Top Trump fundraiser tried to sell social media surveillance tools to repressive governments to spy on 'detractors'
Trump donor Elliott Broidy. (Screenshot/YouTube)

Internal documents from a company owned by one of Donald Trump's top fundraisers suggest the company tried to sell social media surveillance tools to repressive regimes in order to spy on "detractors."

The Intercept reported Friday that Circinus, a shady firm owned by felon GOP megadonor Elliott Broidy, drafted a series of pitches to Tunisia, the United Arab Emirates, Romania and Cyprus touting the company's internet-mining tools aimed at detecting "detractors." As the report noted, the governments of the UAE and Tunisia in particular are known for their repressive crackdowns on dissidents.

While it remains unclear "if the pitches were actually presented to any or all of the countries in question," the report cited a New York Times investigation from March of this year identifying two of the countries — Romania and Tunisia — as potential Circinus clients based on meetings Broidy had with their officials. The GOP donor was also said to have communicated with other individuals about his desire to do business with the UAE.

In the presentations from 2016 and 2017, Circinus bragged about its ability to acquire open-source intelligence (referred to as "OSINT") from users' social media profiles and other public parts of their digital footprints.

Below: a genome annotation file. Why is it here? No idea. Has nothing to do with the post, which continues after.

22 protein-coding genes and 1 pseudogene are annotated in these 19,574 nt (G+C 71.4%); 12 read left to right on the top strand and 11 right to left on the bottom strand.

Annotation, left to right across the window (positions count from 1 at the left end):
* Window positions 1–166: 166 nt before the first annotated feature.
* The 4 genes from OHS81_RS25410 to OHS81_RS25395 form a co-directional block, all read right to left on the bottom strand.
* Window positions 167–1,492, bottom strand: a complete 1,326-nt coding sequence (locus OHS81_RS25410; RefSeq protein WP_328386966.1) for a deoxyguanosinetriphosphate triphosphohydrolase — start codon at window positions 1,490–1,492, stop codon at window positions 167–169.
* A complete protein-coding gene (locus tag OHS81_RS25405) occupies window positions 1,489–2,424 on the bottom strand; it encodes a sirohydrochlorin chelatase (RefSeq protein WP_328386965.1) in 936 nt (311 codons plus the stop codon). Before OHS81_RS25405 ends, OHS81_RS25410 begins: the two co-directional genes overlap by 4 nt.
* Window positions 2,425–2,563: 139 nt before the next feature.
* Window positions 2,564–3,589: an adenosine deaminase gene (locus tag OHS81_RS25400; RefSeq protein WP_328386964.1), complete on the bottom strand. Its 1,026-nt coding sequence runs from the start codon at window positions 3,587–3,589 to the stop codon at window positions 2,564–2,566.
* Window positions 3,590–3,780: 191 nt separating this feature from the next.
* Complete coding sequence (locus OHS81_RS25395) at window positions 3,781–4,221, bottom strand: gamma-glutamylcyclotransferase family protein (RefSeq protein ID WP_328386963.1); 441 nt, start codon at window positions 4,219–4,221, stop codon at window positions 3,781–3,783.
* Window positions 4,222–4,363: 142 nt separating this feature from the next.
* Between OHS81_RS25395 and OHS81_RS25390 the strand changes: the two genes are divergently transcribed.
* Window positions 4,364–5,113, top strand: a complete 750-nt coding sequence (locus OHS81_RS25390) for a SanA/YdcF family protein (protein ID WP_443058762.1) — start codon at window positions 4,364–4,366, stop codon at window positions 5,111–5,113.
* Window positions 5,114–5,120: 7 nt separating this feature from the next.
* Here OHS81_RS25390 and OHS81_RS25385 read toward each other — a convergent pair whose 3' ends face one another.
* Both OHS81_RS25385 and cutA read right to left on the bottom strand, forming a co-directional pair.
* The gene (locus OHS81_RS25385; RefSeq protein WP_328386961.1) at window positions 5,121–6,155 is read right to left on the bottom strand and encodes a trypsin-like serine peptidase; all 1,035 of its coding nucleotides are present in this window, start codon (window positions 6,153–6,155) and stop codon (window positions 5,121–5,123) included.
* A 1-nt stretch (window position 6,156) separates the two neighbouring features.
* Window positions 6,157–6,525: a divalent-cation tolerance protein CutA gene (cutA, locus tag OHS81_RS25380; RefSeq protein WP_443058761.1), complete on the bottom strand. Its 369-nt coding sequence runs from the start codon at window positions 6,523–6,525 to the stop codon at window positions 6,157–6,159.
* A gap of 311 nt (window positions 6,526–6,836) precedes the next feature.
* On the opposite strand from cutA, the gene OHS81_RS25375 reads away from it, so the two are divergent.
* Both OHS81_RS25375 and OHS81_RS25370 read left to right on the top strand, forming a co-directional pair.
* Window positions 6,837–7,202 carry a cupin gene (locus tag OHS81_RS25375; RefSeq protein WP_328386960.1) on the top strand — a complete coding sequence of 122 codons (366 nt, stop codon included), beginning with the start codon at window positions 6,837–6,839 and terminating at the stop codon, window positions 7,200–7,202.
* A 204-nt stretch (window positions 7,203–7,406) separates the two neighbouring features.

"This is a flashy way of describing information that can be freely accessed online, such as tweets, blog posts, and any other content not locked behind a password," the report noted. "Although typically not as sensitive as the content people keep stored privately, internet users frequently leave trails of “open source” breadcrumbs across the web that can be used for compromising purposes."

"If it is on the World Wide Web,” one of the company's pitches, intended for the government of Cyprus, read, “it can be ingested by the Circinus Open Source Analytics Center’s analytical platform.”

The compiling of open-source data recently stirred controversy when a programmer wrote code that scraped LinkedIn for information on Immigration and Customs Enforcement employees, compiling it all in one document. The resulting database contained the listed employees' names, photos and cities, and was taken offline by a number of sites hosting it after public outcry.

Cambridge Analytica, a shady data firm employed by Trump's presidential campaign along with other GOP campaigns, also sold its clients information gleaned from social media "scraping."

In a statement to The Intercept, Circinus "would not comment on the authenticity of the documents without being provided with full copies, but did characterize the pitches as having been 'stolen,'" the report noted.